When the five surviving members of Monty Python are photographed nowadays, there’s always a witty allusion to the dead one: an upturned urn or a disembodied pipe. So it's no surprise that when an old recording of Graham Chapman reading his 1986 memoir A Liar’s Autobiography was discovered, a project came together nearly as quickly as it takes to ask “What’s all this, then? Are they going to make a 2Pac hologram of Police Constable Pan Am?” Chapman’s recording became the basis for A Liar’s Autobiography, a surreal new animated movie (in select theaters and on EPIX on November 2), to which the surviving Pythons (except for Eric Idle) contributed their voices. We talked to original Python Terry Jones about Chapman’s drinking, his mum’s influence, and Terry Gilliam’s bossiness.
You’ve played a medieval historian on TV. What do you think the misconceptions about Graham Chapman and Monty Python will be 1,500 years from now?
This movie [and the original memoir] intentionally twists the facts. So what directions do you think your story will drift in over 1,500 years?
Fifteen hundred years is a long time! My God. Will human beings even survive? Well, obviously the first misconception was that Graham was straight. But, then, maybe he was straight? David, his partner, said he was quite picky. And I suppose Monty Python would be seen as a realistic documentary program.
Like a medieval tapestry interpreted as fact.
Yes, Monty Python as the Bayeux Tapestry.
Graham smoked a pipe, the classic Freudian cliché, but he did seem more buttoned up than the rest of you. Was he more reserved?
I think he was in search of himself. He was quiet during script meetings. He didn’t say very much. But I think he was looking for himself. He found himself as a pipe-smoker. That gave him confidence. Just before we did the show, he announced that he was gay, so he found himself there. And then he found himself as an alcoholic. Then he became a non-drinker. I think he was looking for himself. Maybe he was making it all up.
His parents are portrayed in the film — you perform his mother’s voice — as kind of iconically working class.
He was very proud of his background. But it was Mike [Palin] and I voicing the parents. So it was our humor.
With Python, you kind of perfected the British working-class feminine screech.
[Laughing.] I’m just thinking about our voices.
Was the way you portrayed British women based on your mom or other ladies in your life?
Well, I did look like my mum, but my mum was a sort of lady and wasn’t at all strident. But yes, it’s a product of a long, deep research. [Clears throat.]
When you guys were starting out, John Cleese’s mother was still sending him job adverts. She was still doing it in season two!
She wanted him to get a steady job.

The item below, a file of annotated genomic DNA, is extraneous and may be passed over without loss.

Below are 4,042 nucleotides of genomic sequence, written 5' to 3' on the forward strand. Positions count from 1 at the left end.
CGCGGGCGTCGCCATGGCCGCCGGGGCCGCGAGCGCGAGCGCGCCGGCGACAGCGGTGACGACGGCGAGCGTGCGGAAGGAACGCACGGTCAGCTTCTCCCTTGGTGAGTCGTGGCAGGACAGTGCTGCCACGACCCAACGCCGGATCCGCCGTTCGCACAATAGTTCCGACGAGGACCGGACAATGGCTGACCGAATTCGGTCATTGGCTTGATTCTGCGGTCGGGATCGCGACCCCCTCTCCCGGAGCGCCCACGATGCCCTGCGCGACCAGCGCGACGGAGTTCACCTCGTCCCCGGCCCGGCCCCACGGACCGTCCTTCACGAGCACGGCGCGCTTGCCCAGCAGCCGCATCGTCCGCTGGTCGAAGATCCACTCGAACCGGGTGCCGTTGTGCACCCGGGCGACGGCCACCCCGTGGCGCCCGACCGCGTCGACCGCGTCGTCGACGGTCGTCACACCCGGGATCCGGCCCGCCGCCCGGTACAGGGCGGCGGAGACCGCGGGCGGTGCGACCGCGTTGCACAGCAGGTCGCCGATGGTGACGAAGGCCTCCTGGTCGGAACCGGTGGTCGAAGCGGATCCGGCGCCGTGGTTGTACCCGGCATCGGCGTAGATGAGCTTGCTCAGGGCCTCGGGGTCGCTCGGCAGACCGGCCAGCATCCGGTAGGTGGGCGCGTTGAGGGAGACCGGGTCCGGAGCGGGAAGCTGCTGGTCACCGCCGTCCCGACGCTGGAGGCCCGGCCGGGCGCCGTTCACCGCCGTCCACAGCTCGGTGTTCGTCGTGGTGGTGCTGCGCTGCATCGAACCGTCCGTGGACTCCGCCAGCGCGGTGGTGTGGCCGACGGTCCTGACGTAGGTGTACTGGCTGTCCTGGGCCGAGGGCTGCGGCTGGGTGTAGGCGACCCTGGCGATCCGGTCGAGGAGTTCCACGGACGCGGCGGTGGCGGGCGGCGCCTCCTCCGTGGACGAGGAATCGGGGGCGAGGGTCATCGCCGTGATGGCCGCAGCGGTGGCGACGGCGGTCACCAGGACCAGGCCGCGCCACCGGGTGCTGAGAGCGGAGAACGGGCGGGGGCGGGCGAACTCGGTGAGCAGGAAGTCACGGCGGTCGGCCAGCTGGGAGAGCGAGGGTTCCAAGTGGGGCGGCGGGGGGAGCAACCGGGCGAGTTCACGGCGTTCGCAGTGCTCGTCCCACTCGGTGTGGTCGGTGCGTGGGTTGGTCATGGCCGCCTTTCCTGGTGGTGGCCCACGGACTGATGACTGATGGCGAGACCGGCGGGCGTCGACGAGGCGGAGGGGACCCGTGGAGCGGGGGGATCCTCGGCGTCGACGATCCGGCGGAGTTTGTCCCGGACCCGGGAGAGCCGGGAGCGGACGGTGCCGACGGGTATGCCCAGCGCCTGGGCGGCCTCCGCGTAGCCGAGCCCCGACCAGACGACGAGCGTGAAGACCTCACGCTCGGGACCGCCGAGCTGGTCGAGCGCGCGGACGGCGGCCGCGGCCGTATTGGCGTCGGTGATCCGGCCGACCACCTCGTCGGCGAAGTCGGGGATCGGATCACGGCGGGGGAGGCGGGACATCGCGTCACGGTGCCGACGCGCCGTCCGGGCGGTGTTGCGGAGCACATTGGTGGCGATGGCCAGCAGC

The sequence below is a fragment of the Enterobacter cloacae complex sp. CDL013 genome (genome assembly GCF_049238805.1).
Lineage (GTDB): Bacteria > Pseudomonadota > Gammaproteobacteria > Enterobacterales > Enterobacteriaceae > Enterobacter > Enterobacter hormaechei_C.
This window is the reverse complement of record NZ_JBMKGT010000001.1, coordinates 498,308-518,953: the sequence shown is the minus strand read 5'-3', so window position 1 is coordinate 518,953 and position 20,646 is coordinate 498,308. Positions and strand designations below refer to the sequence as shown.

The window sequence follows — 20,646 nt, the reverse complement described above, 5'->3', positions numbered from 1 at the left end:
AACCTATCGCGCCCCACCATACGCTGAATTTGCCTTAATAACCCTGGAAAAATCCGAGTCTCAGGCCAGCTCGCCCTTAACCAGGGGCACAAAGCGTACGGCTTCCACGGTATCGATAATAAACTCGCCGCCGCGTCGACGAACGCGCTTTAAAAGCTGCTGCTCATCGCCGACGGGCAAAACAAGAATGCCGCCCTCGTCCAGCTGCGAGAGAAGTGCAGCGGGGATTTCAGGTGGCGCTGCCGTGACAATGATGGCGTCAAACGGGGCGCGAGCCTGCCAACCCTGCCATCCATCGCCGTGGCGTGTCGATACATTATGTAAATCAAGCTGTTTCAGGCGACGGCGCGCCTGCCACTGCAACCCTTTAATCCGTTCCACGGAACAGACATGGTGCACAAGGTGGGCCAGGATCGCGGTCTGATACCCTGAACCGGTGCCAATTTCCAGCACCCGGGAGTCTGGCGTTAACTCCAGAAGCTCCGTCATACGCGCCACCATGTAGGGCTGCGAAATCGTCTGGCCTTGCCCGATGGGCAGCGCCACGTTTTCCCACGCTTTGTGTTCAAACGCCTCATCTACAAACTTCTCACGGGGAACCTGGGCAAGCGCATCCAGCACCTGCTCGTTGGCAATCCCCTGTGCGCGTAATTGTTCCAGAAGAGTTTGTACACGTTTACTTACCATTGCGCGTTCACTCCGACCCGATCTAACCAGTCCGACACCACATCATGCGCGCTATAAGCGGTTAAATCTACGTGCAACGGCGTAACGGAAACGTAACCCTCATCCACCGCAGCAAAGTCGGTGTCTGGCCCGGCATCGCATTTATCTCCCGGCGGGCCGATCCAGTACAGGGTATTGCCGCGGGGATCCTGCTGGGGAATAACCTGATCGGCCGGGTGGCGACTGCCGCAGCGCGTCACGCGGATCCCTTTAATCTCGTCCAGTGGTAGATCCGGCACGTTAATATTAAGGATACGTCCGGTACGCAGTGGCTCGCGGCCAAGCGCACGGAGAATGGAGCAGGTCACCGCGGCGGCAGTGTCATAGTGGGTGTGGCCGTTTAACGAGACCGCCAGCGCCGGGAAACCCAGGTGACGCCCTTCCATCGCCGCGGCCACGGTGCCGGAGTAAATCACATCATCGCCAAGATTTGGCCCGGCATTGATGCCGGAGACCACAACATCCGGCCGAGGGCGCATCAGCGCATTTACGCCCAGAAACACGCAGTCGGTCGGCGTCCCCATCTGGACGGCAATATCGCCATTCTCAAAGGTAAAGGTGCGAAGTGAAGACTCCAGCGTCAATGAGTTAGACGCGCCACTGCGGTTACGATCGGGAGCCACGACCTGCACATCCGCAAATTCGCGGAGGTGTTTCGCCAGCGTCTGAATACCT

So success wasn’t assured, even though half of you had emerged from Cambridge and the other half from Oxford. Did a degree like that carry less weight back then?
Well, obviously an Oxford degree put you in good stead. But we wanted to do other things. We didn’t want a job. Mike does a talk called Fifty Years Without a Proper Job. We just wanted to see if we could write, and we’ve had great luck.
A couple months ago, I interviewed Terry Gilliam, and he said there was a point when Python started feeling like a job a little bit. He said when you were shooting the show, you would all make fun of the director, Ian McNaughton, but on Grail, you and Terry were in charge of bossing the other Pythons around. Terry said it was quite a transition.
I tended not to boss them around. They didn’t like that. There were complaints about Terry. We were up in Scotland, standing in the mud and filth and wet up to our elbows, and he was treating us like bits of paper. “We’re not animations, Terry!” Terry was so intent on getting what he wanted.
Terry also talked about tension between the Oxford and the Cambridge camps in the group.
There wasn’t friction, but it just happened when everything was split in an opinion, it was always the Cambridge side and the Oxford side. We adopted Terry Gilliam into the Oxford set. It was just sense of humor, I think it was.
On this film, were any of you in the booth together at any point?
Michael and I were in the booth together. I don’t know when Terry or John came in. Shortly after us, I imagine.
I’ve never seen so many animated penises in one film!
[Laughs.] I didn’t notice them! Oh right, I remember one at the end.
I hope it’s not my fixation. There’s another line where Graham says Monty Python was “black and homosexual.” So is “Monty Python” a dick joke?
No, not at all! It came about because we were trying to find names for the show. And eventually we decided on Bunn Wackett Stubble and Boot, and the BBC came back and said, “No, no, no, no, no. You’ve got to have a serious name and it has to have ‘Circus’ in the title because that was the working title.” We had to decide on it that afternoon because it was printing the next day. So John said, “What about some slithery thing like a python?” And Eric said, “What about Monty?” Kind of a failed showbusiness thing. And someone said, “What about Monty Python?” And we said, “Great!” I went home and told my father and he said, “Oh, it will never work.”
Graham was drinking so much by season three — two quarts of gin a day — that John Cleese found it unbearable to be around him.
He didn’t add anything to the writing at that point.
But Cleese was the one who left the show. So the rest of you chose the guy drinking two quarts of gin over John Cleese?
No, I think Graham had given up drinking by then. No, no, maybe he hadn’t, actually! No, that’s right, we chose the drunkard rather than the sober one. [Laughs.]